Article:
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Kent's council tax to rise by inflation-busting 4%

By Paul Francis

Kent residents face another year of inflation-breaking bills after the county council announced plans for a 4% increase in the council tax.

The Conservative-led administration says the hike is needed to help cushion the impact of yet another year of cuts totalling £75m.

If approved, the bill for households in Band C properties would rise by nearly £40 from £1,007.60 to £1,047.84.

Kent County Council leader Paul Carter (Con)
Kent County Council leader Paul Carter (Con)

Council chiefs say they will use the option of increasing bills by an additional 2% to raise more money for social care - on top of a 1.99% hike.

Like many councils, KCC is facing rising demand for services, particularly those for vulnerable adults, at the same time as the government is giving it less money.

One pressure is the introduction of the National Living Wage, which KCC says will create problems for contractors by pushing up wage bills that would then be passed on to the authority.

KCC leader Paul Carter said the council had already identified £75m of savings but needed to find £108m to balance the books.

The increased council tax would bring in £23.7m of that shortfall leaving KCC to find a further £5m.

The draft budget will mean between 300 and 400 more jobs will be lost but of those, about 50 would be compulsory redundancies.

Councillors voted themselves at 15% allowance increase. Stock picture
Councillors voted themselves at 15% allowance increase. Stock picture

Cllr Carter said: “The government has placed an enormous challenge on us by imposing some of the biggest cuts compared to other parts of the public sector.”

“With forward planning and facing the challenge early on we are now in a better position than most. We totally understand that some transformational plans take many years to implement. We are forward-thinking, have made intelligent commissioning decisions and have the situation in hand.”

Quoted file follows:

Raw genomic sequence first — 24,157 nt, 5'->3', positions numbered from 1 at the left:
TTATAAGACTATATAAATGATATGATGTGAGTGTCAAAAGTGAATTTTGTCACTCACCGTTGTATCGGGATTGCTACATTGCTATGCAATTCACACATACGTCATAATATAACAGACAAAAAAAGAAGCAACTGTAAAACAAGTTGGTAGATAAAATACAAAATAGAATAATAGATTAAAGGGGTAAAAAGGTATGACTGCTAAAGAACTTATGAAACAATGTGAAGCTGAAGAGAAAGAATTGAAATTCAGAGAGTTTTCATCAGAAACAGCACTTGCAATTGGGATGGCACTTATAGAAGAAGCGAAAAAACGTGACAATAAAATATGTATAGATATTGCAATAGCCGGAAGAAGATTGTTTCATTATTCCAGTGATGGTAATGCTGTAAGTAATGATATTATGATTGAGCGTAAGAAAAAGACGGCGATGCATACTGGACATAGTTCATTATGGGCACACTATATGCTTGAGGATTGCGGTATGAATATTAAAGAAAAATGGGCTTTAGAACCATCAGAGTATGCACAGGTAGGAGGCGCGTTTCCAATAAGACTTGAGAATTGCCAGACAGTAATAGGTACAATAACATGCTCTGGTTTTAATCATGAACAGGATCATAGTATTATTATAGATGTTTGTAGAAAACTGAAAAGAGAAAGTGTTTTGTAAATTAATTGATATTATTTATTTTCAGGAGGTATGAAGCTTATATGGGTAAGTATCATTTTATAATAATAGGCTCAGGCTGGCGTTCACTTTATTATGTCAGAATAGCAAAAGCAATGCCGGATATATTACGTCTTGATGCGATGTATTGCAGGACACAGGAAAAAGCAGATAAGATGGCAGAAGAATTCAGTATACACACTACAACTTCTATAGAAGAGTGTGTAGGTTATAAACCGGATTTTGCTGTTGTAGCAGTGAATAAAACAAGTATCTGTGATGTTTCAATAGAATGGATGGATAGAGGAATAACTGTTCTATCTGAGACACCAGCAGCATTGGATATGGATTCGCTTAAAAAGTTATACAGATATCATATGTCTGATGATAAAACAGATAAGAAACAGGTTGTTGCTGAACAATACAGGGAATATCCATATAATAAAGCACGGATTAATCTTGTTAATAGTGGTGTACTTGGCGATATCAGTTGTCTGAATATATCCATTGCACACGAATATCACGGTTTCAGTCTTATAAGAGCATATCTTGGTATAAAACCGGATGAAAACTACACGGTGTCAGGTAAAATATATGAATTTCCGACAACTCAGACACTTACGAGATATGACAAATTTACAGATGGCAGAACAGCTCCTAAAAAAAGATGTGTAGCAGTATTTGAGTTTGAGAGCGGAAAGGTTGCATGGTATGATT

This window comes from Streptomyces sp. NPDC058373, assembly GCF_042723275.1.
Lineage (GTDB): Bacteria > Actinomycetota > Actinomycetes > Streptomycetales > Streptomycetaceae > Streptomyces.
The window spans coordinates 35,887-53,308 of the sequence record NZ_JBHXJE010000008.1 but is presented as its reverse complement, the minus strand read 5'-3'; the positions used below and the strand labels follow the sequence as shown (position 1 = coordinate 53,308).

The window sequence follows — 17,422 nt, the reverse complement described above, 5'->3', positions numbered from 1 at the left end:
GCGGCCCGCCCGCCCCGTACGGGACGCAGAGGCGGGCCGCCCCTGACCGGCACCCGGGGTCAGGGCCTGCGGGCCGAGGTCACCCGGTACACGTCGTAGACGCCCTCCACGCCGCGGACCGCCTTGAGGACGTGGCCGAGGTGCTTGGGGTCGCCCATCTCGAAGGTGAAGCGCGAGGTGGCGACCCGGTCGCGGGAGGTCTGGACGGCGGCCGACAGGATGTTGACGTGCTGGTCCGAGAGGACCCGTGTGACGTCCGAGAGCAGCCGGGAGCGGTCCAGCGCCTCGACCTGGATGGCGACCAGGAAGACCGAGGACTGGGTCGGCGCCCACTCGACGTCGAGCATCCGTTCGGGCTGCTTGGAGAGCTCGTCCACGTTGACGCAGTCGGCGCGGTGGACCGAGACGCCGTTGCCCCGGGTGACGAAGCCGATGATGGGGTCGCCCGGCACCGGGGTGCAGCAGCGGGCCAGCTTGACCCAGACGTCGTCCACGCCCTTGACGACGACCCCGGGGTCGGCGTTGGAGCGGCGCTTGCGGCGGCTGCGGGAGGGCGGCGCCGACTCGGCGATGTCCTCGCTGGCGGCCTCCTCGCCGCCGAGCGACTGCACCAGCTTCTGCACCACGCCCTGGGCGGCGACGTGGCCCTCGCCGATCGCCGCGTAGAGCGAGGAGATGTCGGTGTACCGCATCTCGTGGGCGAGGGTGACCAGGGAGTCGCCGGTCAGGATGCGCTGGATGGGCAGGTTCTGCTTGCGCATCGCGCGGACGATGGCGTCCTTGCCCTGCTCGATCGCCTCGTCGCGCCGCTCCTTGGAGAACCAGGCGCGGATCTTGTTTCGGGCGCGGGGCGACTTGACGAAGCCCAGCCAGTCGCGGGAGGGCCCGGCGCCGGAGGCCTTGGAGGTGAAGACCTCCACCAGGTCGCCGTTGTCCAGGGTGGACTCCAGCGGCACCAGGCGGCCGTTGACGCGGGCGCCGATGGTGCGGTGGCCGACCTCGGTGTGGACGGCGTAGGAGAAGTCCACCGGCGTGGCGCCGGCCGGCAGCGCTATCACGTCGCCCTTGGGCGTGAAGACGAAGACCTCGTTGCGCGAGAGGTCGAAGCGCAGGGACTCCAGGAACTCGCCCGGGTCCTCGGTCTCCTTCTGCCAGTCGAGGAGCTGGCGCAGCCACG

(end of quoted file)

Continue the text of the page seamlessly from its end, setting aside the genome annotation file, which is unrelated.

Opposition parties say the scale of the savings needed meant claims that frontline services would be unaffected were not credible.

UKIP opposition leader Cllr Roger Latchford said he did not believe the claim that cuts could be avoided.

"The budget is a wish list...I cannot find any details of what they plan to cut, the council is making assumptions about savings."

But he added that UKIP would support the additional 2% on tax bills for adult care. "We are very concerned about social care but it is a serious issue. The extra funding should be financed through central government, not by taxpayers."

Lib Dem group leader Trudy Dean said: "There is nothing in this budget to get your teeth stuck in to. I am concerned that they are making assumptions that may not happen. It is very imprecise. It is just not possible to say that services will not be affected."

Labour leader Gordon Cowan said much of the extra money KCC would raise through the additional social care tax would be swallowed up in meeting the national living wage.

"You cannot sustain this level of savings without making cuts to frontline services but KCC is not saying where they will be. If the extra money for social care was put into frontline services, that would be fine. But the reality is they are not," he said.

The proposed budget includes:

  • Saving £13.3m in adult care
  • Saving £2m from home-to-school transport
  • Raising £1.9m from selling school support packages
  • Saving £5.2m by converting streetlights to LED bulbs
  • The financial challenges facing KCC this year look set to continue for at least another two years and will require “further significant savings” according to cabinet member for finance Cllr John Simmonds.

There will be a six-week consultation on the draft budget. Full details can be found at www.kent.gov.uk/budget

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